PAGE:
When we choose local flowers and flora instead of imported ones, we’re more connected to the season and place around us. Lush red roses in Colorado in frozen February make no sense and only adds to our disconnection from nature. This year on our holiday table instead of imported flowers stiffly stuffed into floral foam, we’ll have gorgeous textural grasses and maybe some gourds we’ve grown. The inside of our home will feel like what’s going on outside our windows. You don’t have to be a florist to do this. Just head out to your yard and find something interesting to you — branches with a beautiful bend, some dried hydrangeas, whatever is interesting and beautiful to you. 

Photography by Ash Hobson.

With the World Series going on right now, I have to ask, what have you and Brad made of the Phillies’ unexpected playoff run this year?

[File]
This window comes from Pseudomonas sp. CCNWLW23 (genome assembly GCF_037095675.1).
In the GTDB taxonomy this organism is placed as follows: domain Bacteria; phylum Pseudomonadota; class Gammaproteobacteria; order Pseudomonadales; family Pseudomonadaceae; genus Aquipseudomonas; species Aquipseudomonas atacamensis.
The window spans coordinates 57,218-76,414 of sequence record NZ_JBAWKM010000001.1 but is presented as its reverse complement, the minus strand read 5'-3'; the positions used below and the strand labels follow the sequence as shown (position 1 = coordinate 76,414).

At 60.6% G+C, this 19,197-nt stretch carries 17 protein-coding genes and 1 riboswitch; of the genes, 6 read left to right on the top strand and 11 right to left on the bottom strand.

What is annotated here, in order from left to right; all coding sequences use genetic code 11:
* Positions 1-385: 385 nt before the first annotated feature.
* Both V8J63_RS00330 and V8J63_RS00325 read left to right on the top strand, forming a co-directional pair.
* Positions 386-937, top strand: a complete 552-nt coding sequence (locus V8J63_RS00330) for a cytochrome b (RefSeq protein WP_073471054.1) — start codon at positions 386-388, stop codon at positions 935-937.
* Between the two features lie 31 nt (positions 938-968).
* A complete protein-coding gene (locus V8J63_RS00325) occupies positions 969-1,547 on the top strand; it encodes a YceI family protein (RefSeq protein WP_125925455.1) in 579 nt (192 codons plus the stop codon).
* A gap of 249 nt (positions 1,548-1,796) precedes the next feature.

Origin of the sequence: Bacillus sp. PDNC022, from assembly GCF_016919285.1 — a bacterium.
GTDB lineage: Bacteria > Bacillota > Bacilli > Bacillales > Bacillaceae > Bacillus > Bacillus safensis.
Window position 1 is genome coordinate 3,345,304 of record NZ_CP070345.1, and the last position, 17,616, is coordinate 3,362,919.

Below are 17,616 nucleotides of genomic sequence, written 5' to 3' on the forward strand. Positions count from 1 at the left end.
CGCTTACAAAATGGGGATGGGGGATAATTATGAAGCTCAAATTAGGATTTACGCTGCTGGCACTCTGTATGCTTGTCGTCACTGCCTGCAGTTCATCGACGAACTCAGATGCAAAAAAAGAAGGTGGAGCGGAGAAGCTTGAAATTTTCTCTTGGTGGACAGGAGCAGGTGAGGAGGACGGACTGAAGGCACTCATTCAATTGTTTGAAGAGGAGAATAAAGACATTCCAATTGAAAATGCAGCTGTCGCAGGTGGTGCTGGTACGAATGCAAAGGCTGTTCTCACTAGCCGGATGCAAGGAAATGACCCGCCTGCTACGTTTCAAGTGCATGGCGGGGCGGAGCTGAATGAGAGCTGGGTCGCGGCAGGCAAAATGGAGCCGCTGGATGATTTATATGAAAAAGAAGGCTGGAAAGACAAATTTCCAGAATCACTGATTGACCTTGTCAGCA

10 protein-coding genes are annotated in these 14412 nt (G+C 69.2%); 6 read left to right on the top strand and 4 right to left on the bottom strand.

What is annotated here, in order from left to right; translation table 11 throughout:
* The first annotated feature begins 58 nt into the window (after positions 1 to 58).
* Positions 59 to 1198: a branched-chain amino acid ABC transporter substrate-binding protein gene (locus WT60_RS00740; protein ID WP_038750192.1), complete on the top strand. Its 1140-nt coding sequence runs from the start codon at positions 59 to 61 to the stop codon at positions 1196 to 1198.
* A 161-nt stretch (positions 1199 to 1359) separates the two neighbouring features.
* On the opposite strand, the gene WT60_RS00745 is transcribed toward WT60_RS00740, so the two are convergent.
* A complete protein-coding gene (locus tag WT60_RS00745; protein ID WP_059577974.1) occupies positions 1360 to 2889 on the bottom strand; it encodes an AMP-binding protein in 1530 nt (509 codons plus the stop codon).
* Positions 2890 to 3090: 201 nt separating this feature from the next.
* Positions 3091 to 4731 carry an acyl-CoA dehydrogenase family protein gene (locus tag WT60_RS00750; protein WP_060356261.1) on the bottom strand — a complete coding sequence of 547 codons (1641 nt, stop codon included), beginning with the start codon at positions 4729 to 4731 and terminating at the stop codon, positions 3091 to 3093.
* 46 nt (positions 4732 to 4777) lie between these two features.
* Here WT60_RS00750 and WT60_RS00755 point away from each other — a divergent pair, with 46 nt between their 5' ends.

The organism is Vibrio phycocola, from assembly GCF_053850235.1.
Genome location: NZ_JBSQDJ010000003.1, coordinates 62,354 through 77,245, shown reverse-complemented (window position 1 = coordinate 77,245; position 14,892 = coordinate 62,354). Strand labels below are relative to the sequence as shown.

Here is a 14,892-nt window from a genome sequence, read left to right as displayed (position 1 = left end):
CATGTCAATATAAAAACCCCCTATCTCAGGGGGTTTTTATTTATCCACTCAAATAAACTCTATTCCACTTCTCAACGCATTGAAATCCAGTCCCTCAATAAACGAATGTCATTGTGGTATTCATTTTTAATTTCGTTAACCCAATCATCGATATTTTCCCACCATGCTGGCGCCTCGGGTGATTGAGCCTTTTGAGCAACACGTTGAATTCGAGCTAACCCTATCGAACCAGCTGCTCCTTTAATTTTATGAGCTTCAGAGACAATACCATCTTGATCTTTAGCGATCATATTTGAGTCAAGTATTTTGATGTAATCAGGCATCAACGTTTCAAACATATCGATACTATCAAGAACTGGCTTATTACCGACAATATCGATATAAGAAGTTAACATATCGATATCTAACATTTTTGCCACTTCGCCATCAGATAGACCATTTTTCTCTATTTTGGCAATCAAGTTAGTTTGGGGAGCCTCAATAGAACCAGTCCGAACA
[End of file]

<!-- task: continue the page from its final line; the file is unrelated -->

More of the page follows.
It’s such a long season. They don’t say “it’s a marathon not a sprint” for nothing, and this team came together at the perfect moment. You can talk a lot about grit and digging in, which is totally true, but also I’d like to give a shout out to the fans here. There’s an undeniable advantage they give the Phillies when they step on the field. Being at the games and hearing that roar brings back so much for us. I think they’re the secret ingredient. 

Given that Brad spent several years pitching in both Houston and Philadelphia, where does the Lidge family’s rooting interest lie for the World Series?

We spent nine years in the Houston organization and four with Philly. Having said that, without a doubt we’re cheering for the Phillies all the way! Our time here is and was golden. The way we all were embraced and treated like family by the fans, the incredible Phillies organization and the lifelong friends we made here are just tops. Go Phils!